Western Australia

Western Australia  wa_flag

Western Australia’s mangroves border the Indian Ocean and Timor Sea, spanning a diversity of climatic and geographical settings. Within this range of environments, mangroves occur as a complex ensemble of habitats and plant types quite different from elsewhere in Australia. Climate varies from tropical subhumid around Port Warrender, through tropical semi-arid and arid along the coast bordering the Great Sandy Desert and Pilbara coasts, to almost temperate humid conditions in Leschenault Inlet at Bunbury.

1 WA 2006

For more species details see the 2006 book        Or, check out the MangroveWatch apps!

No Active Local Groups with MangroveWatch Training

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2018 List of Mangrove Plant Species in Western Australia

–   their presence noted for 5 catchment regions (see Map above)

  • Acanthus ebracteatus subsp. ebarbatus – KM
  • Acrostichum speciosum – KM, PI
  • Aegialitis annulata – KM, PI
  • Aegiceras corniculatum – KM, PI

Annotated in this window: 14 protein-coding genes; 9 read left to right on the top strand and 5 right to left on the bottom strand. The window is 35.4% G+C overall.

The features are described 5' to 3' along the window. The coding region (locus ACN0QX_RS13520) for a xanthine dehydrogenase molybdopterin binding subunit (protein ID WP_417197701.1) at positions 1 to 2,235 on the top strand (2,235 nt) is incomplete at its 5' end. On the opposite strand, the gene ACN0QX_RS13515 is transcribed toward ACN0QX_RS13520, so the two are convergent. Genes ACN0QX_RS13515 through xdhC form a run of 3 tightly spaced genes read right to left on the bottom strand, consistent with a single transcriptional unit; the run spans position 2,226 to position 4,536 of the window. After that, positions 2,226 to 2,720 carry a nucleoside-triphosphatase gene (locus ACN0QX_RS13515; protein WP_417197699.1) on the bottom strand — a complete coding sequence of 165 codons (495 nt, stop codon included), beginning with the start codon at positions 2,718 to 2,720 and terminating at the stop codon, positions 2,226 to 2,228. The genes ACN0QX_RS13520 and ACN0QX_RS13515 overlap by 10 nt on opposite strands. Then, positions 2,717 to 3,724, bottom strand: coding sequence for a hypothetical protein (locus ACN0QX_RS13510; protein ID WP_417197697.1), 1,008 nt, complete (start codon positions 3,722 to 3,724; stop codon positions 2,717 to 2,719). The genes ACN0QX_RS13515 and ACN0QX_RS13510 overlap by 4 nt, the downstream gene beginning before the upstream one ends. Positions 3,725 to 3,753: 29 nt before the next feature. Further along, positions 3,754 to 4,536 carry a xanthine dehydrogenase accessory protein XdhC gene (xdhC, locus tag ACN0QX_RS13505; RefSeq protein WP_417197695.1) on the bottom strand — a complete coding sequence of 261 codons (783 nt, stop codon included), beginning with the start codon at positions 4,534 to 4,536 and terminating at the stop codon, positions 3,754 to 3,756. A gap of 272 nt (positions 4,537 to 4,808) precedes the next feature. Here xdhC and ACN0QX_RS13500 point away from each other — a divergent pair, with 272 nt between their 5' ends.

• Avicennia marina var. eucalyptifolia – KM, PI
  • Avicennia marina var. marina (PI, MW, SW)
  • Bruguiera exaristata – KM, PI
  • Bruguiera parviflora – KM
  • Camptostemon schultzii – KM, PI
  • Ceriops australis – KM, PI
  • Diospyros littorea – KM
  • Excoecaria agallocha var. ovalis – KM
  • Lumnitzera racemosa – KM
  • Osbornia octodonta – KM, PI
  • Pemphis acidula – KM
  • Rhizophora stylosa – KM, PI, MW
  • Scyphiphora hydrophylacea – KM
  • Sonneratia alba – KM
  • Xylocarpus granatum – KM
  • Xylocarpus moluccensis – KM

You can find out more detail about these species from our book and smart device apps

More Information

Tidal ranges vary from macrotidal, exceeding 10m in the north, to microtidal in the south. In response to such abiotic differences, including temperature, species richness shifts from 19 species in the north to none in the south where each species has a particular southern limit of tolerance. Mangrove habitats further occupy different geological regions that influence distinct differences in growth form.

In the Pilbara region, the coast is a complex of deltas, limestone barrier islands and lagoons, with a variable suite of substrates. As a result, mangroves in this region form relatively diverse fringing stands, albeit often stunted in stature but at times quite extensive in area. By comparison, the area bordering the Great Sandy Desert, with no substantial riverine input, has a series of tidal flats and barrier sits with lime mud and quartz sand substrates. Here, the few mangroves present occur as stunted and gnarled shrubs in isolated enclaves.

For Sighting Records

Contact: mangrovewatch@gmail.com